Disability, depression and suicide ideation in multiple sclerosis

Alton, Katherine Jayne (2014). Disability, depression and suicide ideation in multiple sclerosis. University of Birmingham. M.Res.

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Background. Depression is under-recognised in patients with multiple sclerosis (MS) and is the single best predictor for suicide ideation and suicide. Suicide rates are elevated in people with MS and are thought to be influenced by disability and depression.
Methods. Twenty-three participants with progressive MS completed four questionnaires: Guy's neurological disability scale, the Multiple Sclerosis Impact Scale-29, Beck-depression inventory-II and Beck Suicide Scale. Using a cross-sectional design, correlation analyses were used to explore the relationship between disability and perceived disability in MS, with symptoms of depression and suicide ideation.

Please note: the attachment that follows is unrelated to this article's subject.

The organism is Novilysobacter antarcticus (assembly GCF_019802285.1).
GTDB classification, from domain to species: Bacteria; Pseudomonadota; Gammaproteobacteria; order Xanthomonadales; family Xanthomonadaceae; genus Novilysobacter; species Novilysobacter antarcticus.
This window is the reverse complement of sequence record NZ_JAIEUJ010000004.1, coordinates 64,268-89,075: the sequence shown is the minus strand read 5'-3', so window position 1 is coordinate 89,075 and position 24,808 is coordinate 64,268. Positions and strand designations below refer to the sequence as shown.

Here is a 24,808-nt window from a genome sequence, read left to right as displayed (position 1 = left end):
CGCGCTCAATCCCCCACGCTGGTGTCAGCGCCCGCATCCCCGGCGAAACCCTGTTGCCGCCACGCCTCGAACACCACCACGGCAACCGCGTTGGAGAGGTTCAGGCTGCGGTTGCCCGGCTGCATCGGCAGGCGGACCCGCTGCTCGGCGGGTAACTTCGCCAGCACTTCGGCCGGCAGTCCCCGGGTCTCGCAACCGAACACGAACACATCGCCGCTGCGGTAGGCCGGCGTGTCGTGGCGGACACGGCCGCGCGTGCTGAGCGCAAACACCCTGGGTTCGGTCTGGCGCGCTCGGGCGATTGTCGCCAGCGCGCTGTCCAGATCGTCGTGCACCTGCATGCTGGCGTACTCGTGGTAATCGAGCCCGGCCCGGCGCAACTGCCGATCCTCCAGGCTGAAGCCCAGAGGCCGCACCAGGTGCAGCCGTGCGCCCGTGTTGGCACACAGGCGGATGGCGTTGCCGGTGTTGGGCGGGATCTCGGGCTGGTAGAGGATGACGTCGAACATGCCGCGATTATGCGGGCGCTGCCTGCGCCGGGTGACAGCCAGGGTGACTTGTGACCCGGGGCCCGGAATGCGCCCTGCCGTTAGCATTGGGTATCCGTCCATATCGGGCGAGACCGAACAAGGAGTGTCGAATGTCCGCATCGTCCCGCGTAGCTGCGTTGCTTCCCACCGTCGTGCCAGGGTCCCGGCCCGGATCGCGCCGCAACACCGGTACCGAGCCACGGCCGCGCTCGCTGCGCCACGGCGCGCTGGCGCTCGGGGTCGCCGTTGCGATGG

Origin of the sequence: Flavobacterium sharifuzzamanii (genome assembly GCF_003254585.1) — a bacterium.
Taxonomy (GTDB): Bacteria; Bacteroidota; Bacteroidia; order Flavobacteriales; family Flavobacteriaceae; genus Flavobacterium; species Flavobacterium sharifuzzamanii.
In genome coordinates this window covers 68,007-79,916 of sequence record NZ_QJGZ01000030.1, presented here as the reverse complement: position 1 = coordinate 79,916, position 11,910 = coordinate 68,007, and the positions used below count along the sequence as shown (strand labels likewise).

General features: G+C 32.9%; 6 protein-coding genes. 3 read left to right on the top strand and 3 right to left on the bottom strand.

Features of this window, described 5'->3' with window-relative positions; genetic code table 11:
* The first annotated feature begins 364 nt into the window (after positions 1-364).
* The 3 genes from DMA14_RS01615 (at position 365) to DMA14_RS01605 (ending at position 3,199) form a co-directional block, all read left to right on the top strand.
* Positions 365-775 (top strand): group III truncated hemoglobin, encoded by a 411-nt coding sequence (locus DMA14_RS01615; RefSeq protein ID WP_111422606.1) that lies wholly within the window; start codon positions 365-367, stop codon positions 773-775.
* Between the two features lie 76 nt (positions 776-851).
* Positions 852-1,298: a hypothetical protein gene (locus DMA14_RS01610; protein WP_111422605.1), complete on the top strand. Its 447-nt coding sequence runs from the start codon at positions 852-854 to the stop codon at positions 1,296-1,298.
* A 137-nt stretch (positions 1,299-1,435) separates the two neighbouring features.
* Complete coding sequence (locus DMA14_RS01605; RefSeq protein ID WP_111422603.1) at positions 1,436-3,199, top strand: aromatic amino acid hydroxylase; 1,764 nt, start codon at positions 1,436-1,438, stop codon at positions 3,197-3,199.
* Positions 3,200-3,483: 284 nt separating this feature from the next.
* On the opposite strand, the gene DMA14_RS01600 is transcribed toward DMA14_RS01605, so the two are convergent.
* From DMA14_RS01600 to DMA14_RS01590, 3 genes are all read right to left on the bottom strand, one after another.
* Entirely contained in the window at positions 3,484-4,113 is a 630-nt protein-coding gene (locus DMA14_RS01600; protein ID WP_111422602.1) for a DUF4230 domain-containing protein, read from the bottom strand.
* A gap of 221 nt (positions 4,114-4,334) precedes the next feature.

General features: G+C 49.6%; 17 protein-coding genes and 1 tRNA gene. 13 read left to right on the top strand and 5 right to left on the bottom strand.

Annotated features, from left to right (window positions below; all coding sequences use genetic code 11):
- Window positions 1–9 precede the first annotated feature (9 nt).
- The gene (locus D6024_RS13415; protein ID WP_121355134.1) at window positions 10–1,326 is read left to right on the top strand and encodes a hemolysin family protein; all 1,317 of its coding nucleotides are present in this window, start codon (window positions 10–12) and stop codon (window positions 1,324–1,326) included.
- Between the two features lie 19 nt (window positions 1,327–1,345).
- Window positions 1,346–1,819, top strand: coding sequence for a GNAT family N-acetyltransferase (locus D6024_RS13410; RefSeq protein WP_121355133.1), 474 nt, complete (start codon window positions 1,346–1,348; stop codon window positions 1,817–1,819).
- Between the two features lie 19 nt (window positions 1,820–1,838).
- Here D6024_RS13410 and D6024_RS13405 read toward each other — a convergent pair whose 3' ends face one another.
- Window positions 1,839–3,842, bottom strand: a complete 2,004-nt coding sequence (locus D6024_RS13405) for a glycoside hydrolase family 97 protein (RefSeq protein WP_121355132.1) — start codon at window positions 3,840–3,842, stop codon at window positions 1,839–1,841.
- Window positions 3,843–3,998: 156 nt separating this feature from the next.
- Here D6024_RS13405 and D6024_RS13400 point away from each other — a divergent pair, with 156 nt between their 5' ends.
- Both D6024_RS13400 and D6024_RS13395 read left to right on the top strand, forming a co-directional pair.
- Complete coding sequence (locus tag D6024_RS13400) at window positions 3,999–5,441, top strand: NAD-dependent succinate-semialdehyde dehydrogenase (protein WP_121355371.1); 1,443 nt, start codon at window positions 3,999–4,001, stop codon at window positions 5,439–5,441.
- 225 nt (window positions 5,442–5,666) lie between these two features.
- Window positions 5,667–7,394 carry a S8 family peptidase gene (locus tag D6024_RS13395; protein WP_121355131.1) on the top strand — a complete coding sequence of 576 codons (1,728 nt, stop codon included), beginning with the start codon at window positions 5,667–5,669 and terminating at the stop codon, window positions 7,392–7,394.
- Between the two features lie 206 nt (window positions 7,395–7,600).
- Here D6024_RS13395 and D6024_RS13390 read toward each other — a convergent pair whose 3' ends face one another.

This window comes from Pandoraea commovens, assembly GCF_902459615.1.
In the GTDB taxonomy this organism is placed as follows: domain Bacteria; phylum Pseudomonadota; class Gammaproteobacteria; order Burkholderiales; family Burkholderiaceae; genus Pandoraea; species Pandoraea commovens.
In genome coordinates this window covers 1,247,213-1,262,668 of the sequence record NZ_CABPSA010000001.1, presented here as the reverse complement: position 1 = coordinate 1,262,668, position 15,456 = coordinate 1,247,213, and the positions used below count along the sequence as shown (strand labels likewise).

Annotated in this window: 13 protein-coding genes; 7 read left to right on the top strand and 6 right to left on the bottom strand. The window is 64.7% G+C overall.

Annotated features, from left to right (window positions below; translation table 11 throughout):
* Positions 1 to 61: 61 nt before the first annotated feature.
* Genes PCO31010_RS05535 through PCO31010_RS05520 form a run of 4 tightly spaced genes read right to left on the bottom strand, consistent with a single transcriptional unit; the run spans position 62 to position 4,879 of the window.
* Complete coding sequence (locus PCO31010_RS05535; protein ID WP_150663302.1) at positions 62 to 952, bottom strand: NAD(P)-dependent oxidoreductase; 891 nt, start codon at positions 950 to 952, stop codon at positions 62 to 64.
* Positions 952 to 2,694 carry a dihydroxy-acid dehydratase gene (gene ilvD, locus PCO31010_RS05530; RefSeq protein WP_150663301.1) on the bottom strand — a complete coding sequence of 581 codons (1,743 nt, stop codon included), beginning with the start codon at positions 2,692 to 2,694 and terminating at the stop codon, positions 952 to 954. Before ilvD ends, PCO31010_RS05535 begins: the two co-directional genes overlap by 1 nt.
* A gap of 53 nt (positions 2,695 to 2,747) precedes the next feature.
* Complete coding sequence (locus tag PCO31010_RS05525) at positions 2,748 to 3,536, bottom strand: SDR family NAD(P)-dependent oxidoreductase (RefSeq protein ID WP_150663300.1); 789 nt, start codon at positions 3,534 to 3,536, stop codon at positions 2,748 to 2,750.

Results. A significant correlation was found between disability and depression. No significant relationship was found between: physical disability, perceived disability and suicidal ideation; and depression and suicide ideation. No significant relationship was found between total perceived disability scores and depression. MSIS-29 psychological items positively and significantly correlated with depression.
Conclusion. Symptoms of depression worsen with increasing disability in progressive MS. A lack of relationship between disability and perceived disability, depression and suicide ideation may be due to the limited variation and significant skew of scores on the Beck Suicide Scale. Further clarification is needed to determine the impact of disability on suicide ideation by way of a larger sample size.

Type of Work: Thesis (Masters by Research > M.Res.)
Award Type: Masters by Research > M.Res.
College/Faculty: Colleges (2008 onwards) > College of Life & Environmental Sciences
School or Department: School of Psychology
Funders: None/not applicable
Subjects: B Philosophy. Psychology. Religion > BF Psychology
URI: http://etheses.bham.ac.uk/id/eprint/4765


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